Each ledger board to support the tub should be cut to fit all three sides of the alcove. Use wood galvanized screws (exterior screws resistant to moisture) to attach each ledger load to the studs using the marks in made earlier. Install the boards in sections if necessary to make room for any structural braces at the ends of the tub. Make sure that each board you install for support is level.
Now that all of your support ledgers are in place, set the tub (using a helper) back in place on the bed you made earlier and rest its lip on the support ledger. The tub must sit firmly on the ledger strips and the drain must be flush with the P-trap.
Assuming everything is correct, nail galvanized nails through the predrill holes into the wall studs to secure the bathtub in place.
Connecting the Drain and Faucet Assembly
Now that the bathtub is secured to the wall, install the drain assembly through the overflow opening in the tub. This can be tricky because you are trying to feed it through a small opening.
Attach the overflow cover plate to the mounting flange with screws. Test everything for leaks by pouring water into the tub. Be sure to check areas under the drain in the floor, either in areas directly under the bathroom on the first floor, or down in a crawl space under the bathroom.
Now is the time to call local officials for an inspection before you close up any walls. Once the inspector signs off on your work, connect the rest of the faucet handles and tub spout.
Use silicone caulk to seal around the handles and apply a bead around the edge of the bathtub. Turn on the faucets and check for leaks once again before proceeding to finishing the walls.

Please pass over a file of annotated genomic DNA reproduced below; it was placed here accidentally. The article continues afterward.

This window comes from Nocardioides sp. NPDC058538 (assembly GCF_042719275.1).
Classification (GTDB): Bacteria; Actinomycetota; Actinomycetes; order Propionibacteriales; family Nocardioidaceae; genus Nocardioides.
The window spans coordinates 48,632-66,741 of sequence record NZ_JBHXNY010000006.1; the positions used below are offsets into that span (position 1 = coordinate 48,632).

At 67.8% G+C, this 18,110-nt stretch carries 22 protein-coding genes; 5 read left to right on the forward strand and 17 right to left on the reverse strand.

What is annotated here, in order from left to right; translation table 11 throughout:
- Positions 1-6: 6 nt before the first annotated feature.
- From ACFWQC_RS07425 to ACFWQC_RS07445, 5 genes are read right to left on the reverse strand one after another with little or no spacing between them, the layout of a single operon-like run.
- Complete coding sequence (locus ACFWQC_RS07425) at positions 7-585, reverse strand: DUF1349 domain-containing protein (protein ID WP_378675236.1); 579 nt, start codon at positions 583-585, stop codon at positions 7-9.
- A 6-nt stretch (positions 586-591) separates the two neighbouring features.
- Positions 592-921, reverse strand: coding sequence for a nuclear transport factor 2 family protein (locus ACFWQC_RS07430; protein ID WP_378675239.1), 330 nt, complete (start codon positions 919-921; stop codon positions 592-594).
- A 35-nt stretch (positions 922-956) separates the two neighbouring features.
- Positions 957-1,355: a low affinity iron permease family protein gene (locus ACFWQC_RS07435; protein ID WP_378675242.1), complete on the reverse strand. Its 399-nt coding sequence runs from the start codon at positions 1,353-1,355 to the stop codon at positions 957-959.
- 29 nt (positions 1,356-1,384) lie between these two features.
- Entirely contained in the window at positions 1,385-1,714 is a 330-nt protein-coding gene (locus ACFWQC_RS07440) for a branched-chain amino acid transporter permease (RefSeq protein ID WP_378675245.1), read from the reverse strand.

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Finishing the Walls
Most people like to finish walls in the bathroom with tile, however, there are other options such as shower surrounds that are installed in panels with built-in shampoo and soap caddies. For the purposes of this discussion, we will assume that you are finishing up the walls with a tile base.
First, since tiles are heavy and you will need a moisture resistant surface, Durock cement fiberboard is the best choice for walls in the bathtub or shower.
At this point it is best to install an access panel behind the faucets and supply lines so if there is an issue in the future, you will not have to break the wall to work on either of them. Within this access panel should be shutoff valves to isolate the plumbing to the bathtub from the rest of the plumbing in the house.
Piece the wall with backerboard, then using a key hole saw, cutout the shower outlet. Apply fiberglass tape to all of the gaps, then apply thinset mortar to cover the tape. After it dries, the walls are ready to be tiled.
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If working with copper pipes or fitting drain assemblies seems beyond your expertise, consider hiring a professional. However, if the plumbing has already been roughed in, or you are going to be using your existing plumbing and drain setup, the job of installing a bathtub is not that difficult.
The basic steps are measuring the area where the tub will be placed, providing a solid base of support with a bed of sand mix or related material, building a ledger board system and nailing the tub in place.
Don’t forget to call for a city inspection before you start closing up walls because the last thing you want to do is open things back up just to let someone glance at it to make sure you did it right.